When I used to belong to one of the national chains of fitness centers for women, I went more often when I had the ability to go with someone I knew--even though after a while I knew most of the people in there. It was because we each would ask or remind the other to go right after school. I'm hoping that Dave and I will be able to do the same for each other with this one. So here is to starting a new healthier habit that will benefit both of us and help us to have a longer time together--as in age!
The old habit that is being broken??? Well that would be one of the worst of them all--smoking. And yes, I have been able to cut back to a pack lasting 5 days! So I am almost there. Cutting any habit cold turkey is not for me. But being able to cut back this much since I opened this last pack is truly GREAT. I am determined NOT to open another pack when these last 5 cigarettes are gone. God willing and my own will power (which is usually quite low), I will have quit and won't need (or want) another cigarette at the end of those 5. Of course, it would be even better if I could just not smoke any of those 5 either!

Sunday, February 3, 2008

Mardi Gras (WHAT???) is almost over~

Mardi Gras---What is it? For a simple definition, it is a huge party that starts between 1 and 2 months before Ash Wednesday and ends on Fat Tuesday. That being said, what is it really? For those that live on the Louisiana, Mississippi, Alabama and some on the Florida panhandle, it is a holiday that is treated with as much enthusiasm as Halloween or Christmas---and sometimes more! Businesses, schools, and every0ne from infants to the VERY aged can be seen at and/or having their own parades, balls (that's a dance), parties, and will dress in PURPLE, GREEN, and GOLD when they would otherwise not dream of putting those colors together! Masks, costumes, and frivolity are quite common. If you live in the areas that celebrate--you can find almost ANYTHING in this color combinations! In general (not all celebrate it), it is generally well known and well attended.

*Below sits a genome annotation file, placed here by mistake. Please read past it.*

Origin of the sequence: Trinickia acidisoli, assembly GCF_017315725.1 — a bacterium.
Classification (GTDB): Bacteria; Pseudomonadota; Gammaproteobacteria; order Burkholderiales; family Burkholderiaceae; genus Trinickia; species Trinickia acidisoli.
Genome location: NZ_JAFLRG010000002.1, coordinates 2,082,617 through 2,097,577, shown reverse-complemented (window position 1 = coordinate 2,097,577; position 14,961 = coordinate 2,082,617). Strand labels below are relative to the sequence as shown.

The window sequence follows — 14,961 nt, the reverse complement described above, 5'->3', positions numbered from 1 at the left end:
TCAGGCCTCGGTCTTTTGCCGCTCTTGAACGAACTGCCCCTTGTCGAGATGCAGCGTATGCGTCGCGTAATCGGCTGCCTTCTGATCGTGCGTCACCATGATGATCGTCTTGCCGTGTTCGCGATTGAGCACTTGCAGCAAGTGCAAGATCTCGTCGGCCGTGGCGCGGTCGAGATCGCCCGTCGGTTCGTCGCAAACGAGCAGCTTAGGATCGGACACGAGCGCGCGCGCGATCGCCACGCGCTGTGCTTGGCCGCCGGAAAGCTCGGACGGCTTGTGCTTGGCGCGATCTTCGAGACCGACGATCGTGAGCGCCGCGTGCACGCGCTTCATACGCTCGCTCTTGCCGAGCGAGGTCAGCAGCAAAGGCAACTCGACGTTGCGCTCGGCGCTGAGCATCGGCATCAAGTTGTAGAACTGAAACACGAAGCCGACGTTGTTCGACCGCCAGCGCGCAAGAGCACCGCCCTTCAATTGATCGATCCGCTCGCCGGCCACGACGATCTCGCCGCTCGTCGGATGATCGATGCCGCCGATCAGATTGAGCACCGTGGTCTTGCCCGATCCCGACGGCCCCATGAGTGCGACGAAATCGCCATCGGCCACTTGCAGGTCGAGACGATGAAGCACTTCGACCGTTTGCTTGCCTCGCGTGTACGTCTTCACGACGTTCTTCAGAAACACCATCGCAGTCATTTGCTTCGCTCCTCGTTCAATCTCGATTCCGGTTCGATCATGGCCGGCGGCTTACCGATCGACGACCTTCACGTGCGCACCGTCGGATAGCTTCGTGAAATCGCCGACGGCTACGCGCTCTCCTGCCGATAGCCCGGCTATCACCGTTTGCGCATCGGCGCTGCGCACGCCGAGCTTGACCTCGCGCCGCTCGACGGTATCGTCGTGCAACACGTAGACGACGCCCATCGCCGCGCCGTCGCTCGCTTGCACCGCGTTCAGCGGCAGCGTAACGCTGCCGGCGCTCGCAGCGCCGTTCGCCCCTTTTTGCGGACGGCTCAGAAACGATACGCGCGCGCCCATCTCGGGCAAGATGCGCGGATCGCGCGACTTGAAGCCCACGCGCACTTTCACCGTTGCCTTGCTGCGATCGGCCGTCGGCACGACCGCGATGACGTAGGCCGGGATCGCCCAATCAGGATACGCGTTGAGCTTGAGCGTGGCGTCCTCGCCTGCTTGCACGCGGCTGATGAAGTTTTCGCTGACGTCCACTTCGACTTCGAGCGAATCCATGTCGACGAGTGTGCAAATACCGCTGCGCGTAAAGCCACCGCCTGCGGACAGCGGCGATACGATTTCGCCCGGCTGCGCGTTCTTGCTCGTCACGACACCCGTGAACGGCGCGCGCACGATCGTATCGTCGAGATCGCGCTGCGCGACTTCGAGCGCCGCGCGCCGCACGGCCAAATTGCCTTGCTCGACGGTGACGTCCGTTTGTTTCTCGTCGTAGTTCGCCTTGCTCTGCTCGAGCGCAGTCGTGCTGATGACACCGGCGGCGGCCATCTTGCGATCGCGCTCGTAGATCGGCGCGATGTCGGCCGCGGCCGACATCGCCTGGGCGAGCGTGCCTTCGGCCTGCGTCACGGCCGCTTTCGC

Most all information you will see states something about Mardi Gras having its roots in New Orleans. As it was the French explorers d'Iberville and Bienville that settled south and east of the current location of New Orleans--yes you could say that they brought the European celebration to the United States. However, the first Mardi Gras PARADE was NOT held in New Orleans, but in Mobile, AL. I'm sure you can find all sorts of arguments for/against that statement--but living closer to Mobile than New Orleans, I'll side with the Mobile side of the story--besides its true.

Another false tale you may hear about Mardi Gras is that it is a pagan holiday. In actuality, it is the Christians' way of getting one last really good party in before having to fast and "give up" all of the "good stuff" for Lent.

Let me see if I can get some factual information for you. One of the best (well shortest) definitions and information to be able to incorporate it into your home, private or public class comes from:

A Production of

on the World Wide Web. I will thank all of those that found the information and included it on their website right here and now! Of course there are other sites that have equal definitions--this one just happens to be somewhat educational (for younger children) in general. Everything written in blue (below) was taken (without writing for permission) from the Holidays on the Net site. In the event that they got their information elsewhere--then you need to go to their site to see where they got their information.